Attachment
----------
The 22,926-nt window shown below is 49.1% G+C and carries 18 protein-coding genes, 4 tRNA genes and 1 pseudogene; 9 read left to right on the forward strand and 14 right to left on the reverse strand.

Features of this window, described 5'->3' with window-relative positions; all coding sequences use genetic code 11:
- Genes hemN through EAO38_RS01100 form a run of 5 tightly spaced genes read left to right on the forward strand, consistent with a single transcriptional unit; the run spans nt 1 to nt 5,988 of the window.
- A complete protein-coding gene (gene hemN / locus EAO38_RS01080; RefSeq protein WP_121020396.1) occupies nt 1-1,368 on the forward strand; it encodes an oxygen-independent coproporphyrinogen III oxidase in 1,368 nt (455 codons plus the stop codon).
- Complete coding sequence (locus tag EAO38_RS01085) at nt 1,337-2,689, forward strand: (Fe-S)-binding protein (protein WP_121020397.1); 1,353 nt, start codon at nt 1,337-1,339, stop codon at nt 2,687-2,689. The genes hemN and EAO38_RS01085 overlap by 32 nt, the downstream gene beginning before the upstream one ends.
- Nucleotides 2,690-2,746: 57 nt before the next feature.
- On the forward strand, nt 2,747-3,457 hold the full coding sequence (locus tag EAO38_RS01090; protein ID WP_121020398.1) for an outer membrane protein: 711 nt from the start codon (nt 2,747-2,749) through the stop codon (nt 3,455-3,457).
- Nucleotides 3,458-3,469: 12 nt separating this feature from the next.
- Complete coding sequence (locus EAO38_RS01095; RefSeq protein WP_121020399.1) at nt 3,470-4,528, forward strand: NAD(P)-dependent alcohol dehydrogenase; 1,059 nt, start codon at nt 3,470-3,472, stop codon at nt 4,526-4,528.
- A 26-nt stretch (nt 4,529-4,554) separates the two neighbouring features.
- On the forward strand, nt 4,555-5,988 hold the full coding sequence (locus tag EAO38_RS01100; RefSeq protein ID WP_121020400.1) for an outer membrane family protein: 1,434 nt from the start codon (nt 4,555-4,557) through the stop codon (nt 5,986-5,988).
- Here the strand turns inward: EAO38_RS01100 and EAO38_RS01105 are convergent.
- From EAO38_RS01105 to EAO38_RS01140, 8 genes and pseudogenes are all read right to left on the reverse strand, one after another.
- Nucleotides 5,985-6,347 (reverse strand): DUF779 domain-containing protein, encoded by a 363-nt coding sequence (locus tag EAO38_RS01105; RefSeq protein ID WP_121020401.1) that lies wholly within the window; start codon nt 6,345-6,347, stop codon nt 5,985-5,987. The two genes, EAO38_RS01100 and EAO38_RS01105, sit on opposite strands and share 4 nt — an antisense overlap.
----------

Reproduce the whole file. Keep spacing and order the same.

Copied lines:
The 22,926-nt window shown below is 49.1% G+C and carries 18 protein-coding genes, 4 tRNA genes and 1 pseudogene; 9 read left to right on the forward strand and 14 right to left on the reverse strand.

Features of this window, described 5'->3' with window-relative positions; all coding sequences use genetic code 11:
- Genes hemN through EAO38_RS01100 form a run of 5 tightly spaced genes read left to right on the forward strand, consistent with a single transcriptional unit; the run spans nt 1 to nt 5,988 of the window.
- A complete protein-coding gene (gene hemN / locus EAO38_RS01080; RefSeq protein WP_121020396.1) occupies nt 1-1,368 on the forward strand; it encodes an oxygen-independent coproporphyrinogen III oxidase in 1,368 nt (455 codons plus the stop codon).
- Complete coding sequence (locus tag EAO38_RS01085) at nt 1,337-2,689, forward strand: (Fe-S)-binding protein (protein WP_121020397.1); 1,353 nt, start codon at nt 1,337-1,339, stop codon at nt 2,687-2,689. The genes hemN and EAO38_RS01085 overlap by 32 nt, the downstream gene beginning before the upstream one ends.
- Nucleotides 2,690-2,746: 57 nt before the next feature.
- On the forward strand, nt 2,747-3,457 hold the full coding sequence (locus tag EAO38_RS01090; protein ID WP_121020398.1) for an outer membrane protein: 711 nt from the start codon (nt 2,747-2,749) through the stop codon (nt 3,455-3,457).
- Nucleotides 3,458-3,469: 12 nt separating this feature from the next.
- Complete coding sequence (locus EAO38_RS01095; RefSeq protein WP_121020399.1) at nt 3,470-4,528, forward strand: NAD(P)-dependent alcohol dehydrogenase; 1,059 nt, start codon at nt 3,470-3,472, stop codon at nt 4,526-4,528.
- A 26-nt stretch (nt 4,529-4,554) separates the two neighbouring features.
- On the forward strand, nt 4,555-5,988 hold the full coding sequence (locus tag EAO38_RS01100; RefSeq protein ID WP_121020400.1) for an outer membrane family protein: 1,434 nt from the start codon (nt 4,555-4,557) through the stop codon (nt 5,986-5,988).
- Here the strand turns inward: EAO38_RS01100 and EAO38_RS01105 are convergent.
- From EAO38_RS01105 to EAO38_RS01140, 8 genes and pseudogenes are all read right to left on the reverse strand, one after another.
- Nucleotides 5,985-6,347 (reverse strand): DUF779 domain-containing protein, encoded by a 363-nt coding sequence (locus tag EAO38_RS01105; RefSeq protein ID WP_121020401.1) that lies wholly within the window; start codon nt 6,345-6,347, stop codon nt 5,985-5,987. The two genes, EAO38_RS01100 and EAO38_RS01105, sit on opposite strands and share 4 nt — an antisense overlap.